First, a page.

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Food For The Fourth 

A revolutionary idea -- cook it yourself

When I was growing up, the Fourth of July was the day my dad made his family-famous barbecue sauce and spent the day alternately basting the pork shoulder on the grill's rotisserie and shooting off fireworks. We kids, meanwhile, took turns hand-cranking the peach ice cream while vigorously complaining that he should invest in an electric ice cream maker. "Nonsense," my dad would say. "This is a family tradition."

Dad, I guess, didn't know that food for the Fourth can be traditional without being arduous. On Independence Day, the backyard grill reigns. Traditionally this holiday's foods include dogs and burgers, potato salad, and baked beans, but it's also become the holiday to grill just about anything, including pizza.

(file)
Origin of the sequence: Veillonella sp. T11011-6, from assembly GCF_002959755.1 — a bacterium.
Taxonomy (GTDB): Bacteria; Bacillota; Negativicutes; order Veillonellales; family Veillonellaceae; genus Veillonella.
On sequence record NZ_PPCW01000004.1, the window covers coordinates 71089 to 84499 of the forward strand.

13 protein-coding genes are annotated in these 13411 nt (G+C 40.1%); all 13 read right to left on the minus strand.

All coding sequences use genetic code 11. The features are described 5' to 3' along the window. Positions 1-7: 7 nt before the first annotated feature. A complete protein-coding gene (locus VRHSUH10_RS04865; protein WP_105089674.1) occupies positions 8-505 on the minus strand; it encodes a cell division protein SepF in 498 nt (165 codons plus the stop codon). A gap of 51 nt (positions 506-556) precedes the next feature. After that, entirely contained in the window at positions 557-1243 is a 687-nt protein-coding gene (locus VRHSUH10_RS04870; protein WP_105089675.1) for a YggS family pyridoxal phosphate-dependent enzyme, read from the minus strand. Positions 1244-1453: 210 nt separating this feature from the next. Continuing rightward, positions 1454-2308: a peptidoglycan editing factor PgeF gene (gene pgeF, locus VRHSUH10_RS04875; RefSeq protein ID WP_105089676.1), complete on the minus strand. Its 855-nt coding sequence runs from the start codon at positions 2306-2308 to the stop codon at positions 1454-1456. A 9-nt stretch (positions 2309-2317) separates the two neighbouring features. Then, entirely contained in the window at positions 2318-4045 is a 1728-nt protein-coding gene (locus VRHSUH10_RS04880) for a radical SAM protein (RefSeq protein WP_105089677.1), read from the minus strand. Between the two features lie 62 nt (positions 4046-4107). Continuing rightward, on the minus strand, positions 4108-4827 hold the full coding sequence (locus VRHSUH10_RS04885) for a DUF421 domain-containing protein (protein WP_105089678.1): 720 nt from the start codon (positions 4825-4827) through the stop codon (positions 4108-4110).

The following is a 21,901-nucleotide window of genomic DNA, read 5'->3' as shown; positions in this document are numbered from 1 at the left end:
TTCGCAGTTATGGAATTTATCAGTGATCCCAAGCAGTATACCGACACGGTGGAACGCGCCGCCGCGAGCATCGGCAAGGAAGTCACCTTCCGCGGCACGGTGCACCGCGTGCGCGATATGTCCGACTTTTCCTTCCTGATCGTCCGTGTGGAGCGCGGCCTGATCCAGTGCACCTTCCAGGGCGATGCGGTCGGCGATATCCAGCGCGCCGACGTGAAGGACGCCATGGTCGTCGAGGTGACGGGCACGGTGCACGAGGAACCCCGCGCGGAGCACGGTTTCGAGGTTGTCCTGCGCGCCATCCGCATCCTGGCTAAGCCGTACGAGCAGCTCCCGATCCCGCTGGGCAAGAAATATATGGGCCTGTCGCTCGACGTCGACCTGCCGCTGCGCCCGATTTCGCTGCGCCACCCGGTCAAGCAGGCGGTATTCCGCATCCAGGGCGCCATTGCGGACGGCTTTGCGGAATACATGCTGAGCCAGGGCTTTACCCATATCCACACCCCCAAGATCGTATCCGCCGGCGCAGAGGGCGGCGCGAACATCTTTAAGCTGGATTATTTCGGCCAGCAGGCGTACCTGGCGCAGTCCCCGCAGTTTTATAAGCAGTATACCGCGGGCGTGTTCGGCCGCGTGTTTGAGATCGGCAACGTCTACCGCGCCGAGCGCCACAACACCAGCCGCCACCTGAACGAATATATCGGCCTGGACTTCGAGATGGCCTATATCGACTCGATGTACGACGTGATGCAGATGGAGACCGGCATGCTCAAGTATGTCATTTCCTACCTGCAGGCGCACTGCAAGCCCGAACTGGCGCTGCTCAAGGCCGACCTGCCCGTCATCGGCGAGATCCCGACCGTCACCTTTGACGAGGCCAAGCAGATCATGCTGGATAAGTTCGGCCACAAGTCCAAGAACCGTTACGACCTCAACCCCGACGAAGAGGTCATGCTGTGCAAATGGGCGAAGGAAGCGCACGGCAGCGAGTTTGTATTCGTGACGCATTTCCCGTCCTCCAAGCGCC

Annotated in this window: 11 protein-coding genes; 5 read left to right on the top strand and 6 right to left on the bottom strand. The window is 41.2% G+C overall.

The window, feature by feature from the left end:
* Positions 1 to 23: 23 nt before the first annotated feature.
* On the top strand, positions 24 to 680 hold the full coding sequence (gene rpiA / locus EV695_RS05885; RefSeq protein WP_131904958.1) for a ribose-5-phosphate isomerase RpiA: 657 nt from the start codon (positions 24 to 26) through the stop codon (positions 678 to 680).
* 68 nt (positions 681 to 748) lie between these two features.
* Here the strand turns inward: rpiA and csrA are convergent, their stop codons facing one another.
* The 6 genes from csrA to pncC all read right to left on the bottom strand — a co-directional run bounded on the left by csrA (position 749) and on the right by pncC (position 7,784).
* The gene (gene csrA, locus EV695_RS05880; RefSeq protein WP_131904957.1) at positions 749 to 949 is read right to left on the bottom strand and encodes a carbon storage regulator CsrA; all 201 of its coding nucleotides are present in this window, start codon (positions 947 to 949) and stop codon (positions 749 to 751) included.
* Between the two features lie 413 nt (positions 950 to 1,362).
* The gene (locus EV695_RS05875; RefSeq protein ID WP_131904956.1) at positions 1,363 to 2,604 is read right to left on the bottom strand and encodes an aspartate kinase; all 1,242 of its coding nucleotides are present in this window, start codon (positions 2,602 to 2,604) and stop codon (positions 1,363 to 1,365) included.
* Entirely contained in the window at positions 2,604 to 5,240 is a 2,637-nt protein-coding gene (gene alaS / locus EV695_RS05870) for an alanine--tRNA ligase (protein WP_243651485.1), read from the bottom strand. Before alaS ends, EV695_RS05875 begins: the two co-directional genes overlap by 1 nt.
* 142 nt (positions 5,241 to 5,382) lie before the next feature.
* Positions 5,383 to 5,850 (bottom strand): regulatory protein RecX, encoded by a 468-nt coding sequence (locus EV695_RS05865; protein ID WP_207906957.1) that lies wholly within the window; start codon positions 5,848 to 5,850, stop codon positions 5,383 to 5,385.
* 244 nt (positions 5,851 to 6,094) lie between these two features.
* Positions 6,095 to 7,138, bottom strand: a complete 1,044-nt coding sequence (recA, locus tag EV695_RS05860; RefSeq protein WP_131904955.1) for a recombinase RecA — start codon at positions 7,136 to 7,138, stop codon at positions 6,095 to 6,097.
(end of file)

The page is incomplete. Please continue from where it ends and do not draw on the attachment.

One spot to pick up your meats for the Fourth is Reid's Uptown Market, 225 E. 6th Street (704-377-1312). Bucky Frick, the Meat Manager, grinds meat daily. Frick said, "We sell a lot of hamburger for the Fourth. We do a mushroom and sun-dried tomato patty with Romano cheese, a blue cheese patty with blacken seasoning, and a bacon with four cheese patty -- cheddar, Swiss, mozzarella and parmesan. Those have been very popular and sell for $3.99 per pound. We also have a North Carolina-styled barbecue with Boston Butt and a Lexington sauce as well as a beef brisket for those who prefer Texas barbecue. The brisket is marinated and slow roasted in the oven and then can be finished on the grill."

Also popular at Reid's is their full line of steaks, baby back ribs, Reid's house-made Italian sausage and house-made bratwurst. On the pricier side are the whole beef tenderloins, currently $19.95 a pound, fully trimmed. On average four pounds serves four to five people. Reid's also offers a full line of marinated chicken breasts. Frick said, "We trim them up and run them through a cuber so they cook quicker. We use six different marinades." These chicken breasts cost $5.99 pound.